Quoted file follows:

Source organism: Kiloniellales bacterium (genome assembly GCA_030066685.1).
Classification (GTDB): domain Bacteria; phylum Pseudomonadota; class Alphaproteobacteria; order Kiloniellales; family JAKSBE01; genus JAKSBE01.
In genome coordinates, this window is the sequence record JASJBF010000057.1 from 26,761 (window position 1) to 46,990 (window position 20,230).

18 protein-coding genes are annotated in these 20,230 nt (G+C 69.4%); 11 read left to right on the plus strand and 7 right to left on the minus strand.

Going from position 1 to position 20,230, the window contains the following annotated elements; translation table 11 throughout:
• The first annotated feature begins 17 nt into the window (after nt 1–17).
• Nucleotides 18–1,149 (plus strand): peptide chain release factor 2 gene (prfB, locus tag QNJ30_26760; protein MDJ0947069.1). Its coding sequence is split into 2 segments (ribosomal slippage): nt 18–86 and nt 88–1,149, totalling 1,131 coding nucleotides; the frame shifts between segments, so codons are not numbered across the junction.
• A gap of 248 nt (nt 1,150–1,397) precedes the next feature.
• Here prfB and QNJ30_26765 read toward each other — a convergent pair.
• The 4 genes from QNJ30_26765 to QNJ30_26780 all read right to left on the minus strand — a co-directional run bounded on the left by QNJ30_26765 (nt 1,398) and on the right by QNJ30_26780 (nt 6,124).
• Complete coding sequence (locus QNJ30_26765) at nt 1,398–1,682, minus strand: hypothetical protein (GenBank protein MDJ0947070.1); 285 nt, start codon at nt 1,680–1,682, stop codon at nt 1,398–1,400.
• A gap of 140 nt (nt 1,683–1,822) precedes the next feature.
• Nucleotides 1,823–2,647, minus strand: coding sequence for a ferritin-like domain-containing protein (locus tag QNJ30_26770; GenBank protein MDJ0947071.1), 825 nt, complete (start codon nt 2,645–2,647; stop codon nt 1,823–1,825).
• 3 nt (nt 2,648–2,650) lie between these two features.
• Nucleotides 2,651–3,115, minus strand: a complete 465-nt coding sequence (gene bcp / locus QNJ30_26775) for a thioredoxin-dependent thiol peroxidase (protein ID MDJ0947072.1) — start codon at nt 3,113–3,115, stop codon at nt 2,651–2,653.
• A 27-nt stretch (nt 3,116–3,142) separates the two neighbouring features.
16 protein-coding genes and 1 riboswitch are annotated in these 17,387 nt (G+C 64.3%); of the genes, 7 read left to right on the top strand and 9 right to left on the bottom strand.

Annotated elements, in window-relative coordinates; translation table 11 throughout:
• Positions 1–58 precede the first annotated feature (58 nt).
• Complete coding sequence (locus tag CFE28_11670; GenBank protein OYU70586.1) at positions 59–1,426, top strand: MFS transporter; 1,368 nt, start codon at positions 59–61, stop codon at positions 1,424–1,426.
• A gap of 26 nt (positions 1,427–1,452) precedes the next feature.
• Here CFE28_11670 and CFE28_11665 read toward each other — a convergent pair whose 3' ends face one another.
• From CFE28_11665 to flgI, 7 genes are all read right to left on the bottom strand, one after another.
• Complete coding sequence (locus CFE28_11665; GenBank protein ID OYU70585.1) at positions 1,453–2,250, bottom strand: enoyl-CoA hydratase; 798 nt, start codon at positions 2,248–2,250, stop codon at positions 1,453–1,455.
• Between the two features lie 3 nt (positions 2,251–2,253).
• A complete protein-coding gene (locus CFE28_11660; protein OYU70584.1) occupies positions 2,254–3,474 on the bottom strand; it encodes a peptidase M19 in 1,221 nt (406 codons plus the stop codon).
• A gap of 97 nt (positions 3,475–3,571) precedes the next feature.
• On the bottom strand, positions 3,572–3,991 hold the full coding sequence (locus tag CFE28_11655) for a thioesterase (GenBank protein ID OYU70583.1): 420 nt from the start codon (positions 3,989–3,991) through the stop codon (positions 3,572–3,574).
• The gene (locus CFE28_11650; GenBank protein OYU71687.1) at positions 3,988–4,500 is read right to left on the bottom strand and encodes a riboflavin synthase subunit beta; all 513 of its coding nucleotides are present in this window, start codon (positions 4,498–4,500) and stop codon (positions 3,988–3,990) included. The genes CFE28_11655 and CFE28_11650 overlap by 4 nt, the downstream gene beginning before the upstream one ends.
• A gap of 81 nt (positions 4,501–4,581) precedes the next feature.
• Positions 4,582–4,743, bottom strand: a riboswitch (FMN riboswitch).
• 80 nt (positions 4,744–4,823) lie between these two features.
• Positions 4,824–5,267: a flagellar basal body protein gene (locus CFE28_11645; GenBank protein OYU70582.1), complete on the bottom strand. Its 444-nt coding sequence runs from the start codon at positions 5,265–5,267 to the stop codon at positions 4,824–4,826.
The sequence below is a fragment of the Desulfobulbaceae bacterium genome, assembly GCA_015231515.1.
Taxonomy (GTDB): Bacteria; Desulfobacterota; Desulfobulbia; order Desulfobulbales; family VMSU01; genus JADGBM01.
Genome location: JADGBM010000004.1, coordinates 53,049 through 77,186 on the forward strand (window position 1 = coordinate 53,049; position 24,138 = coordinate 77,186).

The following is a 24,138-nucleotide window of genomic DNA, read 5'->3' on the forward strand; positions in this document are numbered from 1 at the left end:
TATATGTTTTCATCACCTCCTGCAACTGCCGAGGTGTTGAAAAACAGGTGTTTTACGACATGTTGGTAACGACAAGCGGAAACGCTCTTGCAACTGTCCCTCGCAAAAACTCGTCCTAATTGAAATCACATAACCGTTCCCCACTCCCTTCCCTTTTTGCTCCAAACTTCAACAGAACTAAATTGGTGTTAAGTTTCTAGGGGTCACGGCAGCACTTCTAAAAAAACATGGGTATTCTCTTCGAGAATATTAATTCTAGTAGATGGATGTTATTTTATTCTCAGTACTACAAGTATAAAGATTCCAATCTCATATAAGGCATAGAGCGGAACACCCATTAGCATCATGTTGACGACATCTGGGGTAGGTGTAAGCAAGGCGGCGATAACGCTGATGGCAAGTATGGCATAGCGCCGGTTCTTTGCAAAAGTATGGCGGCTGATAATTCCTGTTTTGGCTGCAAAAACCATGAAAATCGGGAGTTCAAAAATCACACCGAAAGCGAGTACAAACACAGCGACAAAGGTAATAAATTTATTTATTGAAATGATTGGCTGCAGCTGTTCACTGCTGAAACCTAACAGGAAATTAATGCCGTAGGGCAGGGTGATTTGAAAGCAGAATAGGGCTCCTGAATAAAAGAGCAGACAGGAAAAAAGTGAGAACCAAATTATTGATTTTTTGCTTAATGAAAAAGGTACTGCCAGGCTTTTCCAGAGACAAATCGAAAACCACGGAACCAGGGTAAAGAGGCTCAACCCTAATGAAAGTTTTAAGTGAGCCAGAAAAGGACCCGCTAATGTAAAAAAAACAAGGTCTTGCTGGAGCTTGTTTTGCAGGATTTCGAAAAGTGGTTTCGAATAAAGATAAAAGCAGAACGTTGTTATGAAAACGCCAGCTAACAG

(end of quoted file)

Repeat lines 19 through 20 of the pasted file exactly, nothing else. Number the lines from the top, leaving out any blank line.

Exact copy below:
• Positions 1–58 precede the first annotated feature (58 nt).
• Complete coding sequence (locus tag CFE28_11670; GenBank protein OYU70586.1) at positions 59–1,426, top strand: MFS transporter; 1,368 nt, start codon at positions 59–61, stop codon at positions 1,424–1,426.